Editor’s Note: The following is a book review in our “Check It Out” series about Leota’s Garden written by Francine Rivers and published by Tyndale House in 1999
by Barbara Moland
Leota’s garden is no longer a place of beauty. At 84 years she is separated from her children by broken relationships. At this lonely time in her life the garden that she had loved, cared for, prayed and worshipped in has gone into severe disrepair. Unable to work in the garden or keep up her home she struggles day after day to just make it.
Leota’s granddaughter Annie, always seeking God’s direction in her new post high school life, has been kept from knowing anything about Leota. All the while seeking to honor and respect her mother, Annie decides to find her grandmother, in spite of the fear she has for what may come of finding her.
Very gradually over many months of carefully connecting with her grandmother, amid several intertwining relationships, Annie is able to turn Leota’s garden into a place of great beauty. In fact her house and neighborhood becomes a changed place. On her grandmother’s passing Annie is surprisingly awarded ownership of the home. Charting her course in life one step at a time, trusting God to lead her, she moves forward as Francine Rivers’ Christian fiction novel comes to a close.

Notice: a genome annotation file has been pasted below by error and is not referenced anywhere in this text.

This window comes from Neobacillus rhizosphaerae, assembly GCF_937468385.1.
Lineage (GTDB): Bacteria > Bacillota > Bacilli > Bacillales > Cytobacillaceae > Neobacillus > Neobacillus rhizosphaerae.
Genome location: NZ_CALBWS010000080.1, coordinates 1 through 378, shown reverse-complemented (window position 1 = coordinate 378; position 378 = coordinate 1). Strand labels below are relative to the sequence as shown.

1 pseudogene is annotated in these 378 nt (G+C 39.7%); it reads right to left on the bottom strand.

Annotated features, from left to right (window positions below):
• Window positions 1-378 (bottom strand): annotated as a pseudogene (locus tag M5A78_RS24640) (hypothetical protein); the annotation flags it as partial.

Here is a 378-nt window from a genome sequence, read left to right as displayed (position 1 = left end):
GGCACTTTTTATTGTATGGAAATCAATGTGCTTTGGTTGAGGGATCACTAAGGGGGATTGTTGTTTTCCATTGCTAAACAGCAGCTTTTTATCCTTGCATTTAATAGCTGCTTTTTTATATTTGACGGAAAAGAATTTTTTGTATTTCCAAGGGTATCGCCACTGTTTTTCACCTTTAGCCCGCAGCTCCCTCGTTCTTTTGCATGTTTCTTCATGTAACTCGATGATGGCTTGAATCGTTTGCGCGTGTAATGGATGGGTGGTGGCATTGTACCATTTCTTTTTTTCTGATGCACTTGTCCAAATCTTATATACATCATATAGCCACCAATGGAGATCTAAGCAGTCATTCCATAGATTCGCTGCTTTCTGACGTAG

Several topics involving relationships between/among people surface in Leota’s Garden:
- parenting (parents goals for the child/child’s gifts, interests)
- choosing a life partner
- perils of war and those suffering mental illness as a result
- misjudgments between generations, between countries/cultures, and between pastor and parishioner
- neighborhood relationships
- child care and nurturing…and much more.
- And surely again and again, the shining relationship between a believer and her Savior.
Francine Rivers, a prolific writer of Christian fiction, is very skilled in writing realistically about personal feelings and struggles. Faith thoughts which are italicized throughout the book, reveal angry feelings, yet confident freedom. For example:
“Oh, God, if Mother doesn’t come now, I’ll go and drag her by the hair to the hospital.”
Leota’s witty, somewhat tough personality was enjoyable. It reminded me again and again of a loving, yet blunt personality of an 85 year old friend of mine.
At times in the novel’s assumptions spoke too loudly. For example, the assumption that if Annie chose to persue art, this choice would negate the possibilities of a liberal arts education. Also, I found the length of time and details portraying Nora’s biases and personal hang-ups overly redundant.
Perhaps this season we who are gardeners can realize with Leota:
“… well, the garden was a refuge where I could work out my sorrows and frustrations and have joy poured back into me.”